Carrying on from the last post, I wanted to add deletion to the BST. My first attempt at this was in F#. I decided the best way to do it was to find the node that contained the value and if it only had one child node, replace it with that otherwise add the tree from the right to the tree from the left. The impact of this decision will be that the height of the tree is increased by an unknown amount and will affect performance, but binary search trees are unbalanced anyway and it's just for fun. All of the cases were simple up until the point where the right tree might need to be added to the left.
For that, I'd need a new function that would do the same as insertion but attach an existing node instead of just a value. To do that, we'd need to decompose the root node of the tree which will be appended so that it's value can be compared to each node of the tree it is being appended to.
So now we can add the case for a populated left and right node into the Remove function.
As previously stated, it will have a varied affect on the performance depending on the size of the trees beneath the value being removed but it was relatively straight forward. On to the C# implementation.
With a similar approach, the Append method is similarly trivial.
It looks very similar to the Insert method from the last post but instead of adding a new node, we're just using the one we already have. The next part is where it would get tricky. As you would expect from object oriented code, the Remove method, like the others would live inside the class. It would operate on itself and conditionally then on it's left and right nodes. This becomes a problem when trying to remove a value, as we have not made room for the idea of a 'parent' node, to go back up the chain.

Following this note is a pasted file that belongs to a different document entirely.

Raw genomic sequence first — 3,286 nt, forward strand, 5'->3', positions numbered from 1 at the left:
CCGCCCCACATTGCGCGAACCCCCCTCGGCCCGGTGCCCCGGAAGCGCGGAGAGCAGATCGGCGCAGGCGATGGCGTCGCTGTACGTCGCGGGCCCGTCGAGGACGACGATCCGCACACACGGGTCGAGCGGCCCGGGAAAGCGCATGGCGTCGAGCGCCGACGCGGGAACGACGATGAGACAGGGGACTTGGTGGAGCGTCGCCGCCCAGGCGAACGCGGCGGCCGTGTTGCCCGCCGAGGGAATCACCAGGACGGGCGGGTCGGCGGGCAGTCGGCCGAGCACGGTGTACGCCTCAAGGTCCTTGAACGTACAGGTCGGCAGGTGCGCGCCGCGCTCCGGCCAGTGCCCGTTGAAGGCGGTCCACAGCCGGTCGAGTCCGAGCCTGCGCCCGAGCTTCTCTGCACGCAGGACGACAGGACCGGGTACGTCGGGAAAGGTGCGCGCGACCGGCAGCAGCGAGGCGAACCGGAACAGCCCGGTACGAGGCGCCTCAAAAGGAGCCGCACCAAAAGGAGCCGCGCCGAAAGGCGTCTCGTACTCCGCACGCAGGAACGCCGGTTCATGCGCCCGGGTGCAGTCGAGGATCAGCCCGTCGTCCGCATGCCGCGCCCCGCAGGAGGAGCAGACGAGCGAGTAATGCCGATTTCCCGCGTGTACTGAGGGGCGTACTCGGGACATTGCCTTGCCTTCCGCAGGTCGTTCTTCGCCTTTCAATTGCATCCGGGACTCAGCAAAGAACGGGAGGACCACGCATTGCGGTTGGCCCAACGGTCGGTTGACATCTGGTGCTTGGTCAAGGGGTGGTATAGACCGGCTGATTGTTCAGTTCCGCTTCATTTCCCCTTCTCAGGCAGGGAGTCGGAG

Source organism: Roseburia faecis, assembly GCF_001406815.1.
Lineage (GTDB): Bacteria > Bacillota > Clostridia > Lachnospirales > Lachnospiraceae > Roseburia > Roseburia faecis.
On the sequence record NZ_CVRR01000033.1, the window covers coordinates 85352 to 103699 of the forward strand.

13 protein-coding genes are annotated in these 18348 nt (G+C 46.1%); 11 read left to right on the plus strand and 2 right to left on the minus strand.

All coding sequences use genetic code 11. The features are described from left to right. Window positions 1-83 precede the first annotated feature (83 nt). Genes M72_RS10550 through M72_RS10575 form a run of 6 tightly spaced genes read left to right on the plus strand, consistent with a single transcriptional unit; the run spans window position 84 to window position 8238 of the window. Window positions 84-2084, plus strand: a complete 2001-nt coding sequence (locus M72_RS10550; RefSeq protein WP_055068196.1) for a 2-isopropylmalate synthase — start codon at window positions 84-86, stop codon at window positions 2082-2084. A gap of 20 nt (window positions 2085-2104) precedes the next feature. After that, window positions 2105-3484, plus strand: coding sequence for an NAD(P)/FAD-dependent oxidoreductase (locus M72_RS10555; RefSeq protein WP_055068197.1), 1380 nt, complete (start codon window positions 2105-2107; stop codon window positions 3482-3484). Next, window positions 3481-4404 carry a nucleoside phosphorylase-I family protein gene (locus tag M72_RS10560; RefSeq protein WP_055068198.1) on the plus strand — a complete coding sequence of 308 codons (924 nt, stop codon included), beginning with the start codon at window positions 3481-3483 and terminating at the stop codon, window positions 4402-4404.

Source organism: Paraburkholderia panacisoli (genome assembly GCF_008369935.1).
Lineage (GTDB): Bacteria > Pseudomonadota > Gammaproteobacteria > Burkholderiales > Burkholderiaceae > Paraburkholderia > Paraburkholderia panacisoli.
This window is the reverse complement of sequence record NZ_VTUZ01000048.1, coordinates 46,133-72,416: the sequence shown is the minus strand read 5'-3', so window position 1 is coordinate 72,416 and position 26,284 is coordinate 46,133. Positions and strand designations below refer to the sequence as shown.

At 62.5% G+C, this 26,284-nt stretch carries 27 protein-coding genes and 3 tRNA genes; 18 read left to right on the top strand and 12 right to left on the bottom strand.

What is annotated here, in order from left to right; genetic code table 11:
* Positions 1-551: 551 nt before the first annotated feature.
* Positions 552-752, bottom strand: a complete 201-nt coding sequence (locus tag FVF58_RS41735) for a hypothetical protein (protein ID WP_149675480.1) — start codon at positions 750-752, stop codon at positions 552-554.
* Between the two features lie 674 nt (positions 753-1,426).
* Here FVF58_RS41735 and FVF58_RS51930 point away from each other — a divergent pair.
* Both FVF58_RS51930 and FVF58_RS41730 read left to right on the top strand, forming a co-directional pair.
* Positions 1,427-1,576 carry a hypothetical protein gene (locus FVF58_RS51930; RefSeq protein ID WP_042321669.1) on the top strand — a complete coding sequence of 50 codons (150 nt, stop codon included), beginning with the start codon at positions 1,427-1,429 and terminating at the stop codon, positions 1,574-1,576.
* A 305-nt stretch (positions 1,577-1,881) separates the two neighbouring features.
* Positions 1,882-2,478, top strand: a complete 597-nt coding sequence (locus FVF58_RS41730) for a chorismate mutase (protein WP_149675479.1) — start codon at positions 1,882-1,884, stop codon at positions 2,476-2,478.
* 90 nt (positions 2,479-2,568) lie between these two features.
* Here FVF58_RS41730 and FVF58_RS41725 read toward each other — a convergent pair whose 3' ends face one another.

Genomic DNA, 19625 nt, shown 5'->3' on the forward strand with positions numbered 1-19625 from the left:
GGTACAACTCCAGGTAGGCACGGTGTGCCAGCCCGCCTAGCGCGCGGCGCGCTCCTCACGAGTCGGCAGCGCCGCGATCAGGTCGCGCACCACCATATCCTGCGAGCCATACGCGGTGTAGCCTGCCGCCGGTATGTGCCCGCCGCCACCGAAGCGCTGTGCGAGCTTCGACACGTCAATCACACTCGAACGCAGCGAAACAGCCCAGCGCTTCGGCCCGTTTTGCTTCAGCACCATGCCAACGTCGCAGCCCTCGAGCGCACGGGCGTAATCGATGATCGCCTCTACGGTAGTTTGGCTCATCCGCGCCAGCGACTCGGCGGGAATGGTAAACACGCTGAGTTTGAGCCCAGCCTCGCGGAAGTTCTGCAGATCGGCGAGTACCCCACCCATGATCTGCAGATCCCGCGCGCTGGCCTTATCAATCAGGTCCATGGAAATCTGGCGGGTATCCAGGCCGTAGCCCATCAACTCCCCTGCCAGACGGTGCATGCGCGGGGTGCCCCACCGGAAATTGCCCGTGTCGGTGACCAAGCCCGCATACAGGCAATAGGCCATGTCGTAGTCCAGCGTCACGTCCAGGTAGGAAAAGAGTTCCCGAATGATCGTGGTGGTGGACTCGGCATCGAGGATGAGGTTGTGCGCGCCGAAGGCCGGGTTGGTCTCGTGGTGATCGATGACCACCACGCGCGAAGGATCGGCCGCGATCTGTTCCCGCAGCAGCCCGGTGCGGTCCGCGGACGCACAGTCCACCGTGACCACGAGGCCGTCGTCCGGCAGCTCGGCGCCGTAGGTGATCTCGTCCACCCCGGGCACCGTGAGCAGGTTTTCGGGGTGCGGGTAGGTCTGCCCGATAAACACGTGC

The functional approach, in a way, goes from the bottom up where the approach taken in the C# implementation goes bottom down. This is fine in almost all cases except for the root node, as we can just operate on the children and hope that the value of 'this' has been processed by the node above. In the case that it was the parent node I opted for returning a node that represented the new base of the tree, containing the concatenation of the left and right nodes. For the cases of the children I applied the same logic that would be applied internally but one level down. A better way of doing this would be to do it outside of the structure itself, but it would be pretty similar.
There is some duplication here, we essentially do the same thing to the left and the right node and it could be simplified by abstracting that out into another method and doing it that way, or having the child nodes as an enumerable and iterating through. There's some new features in C# 6 that would make this much tidier, I'll re-visit it at some point.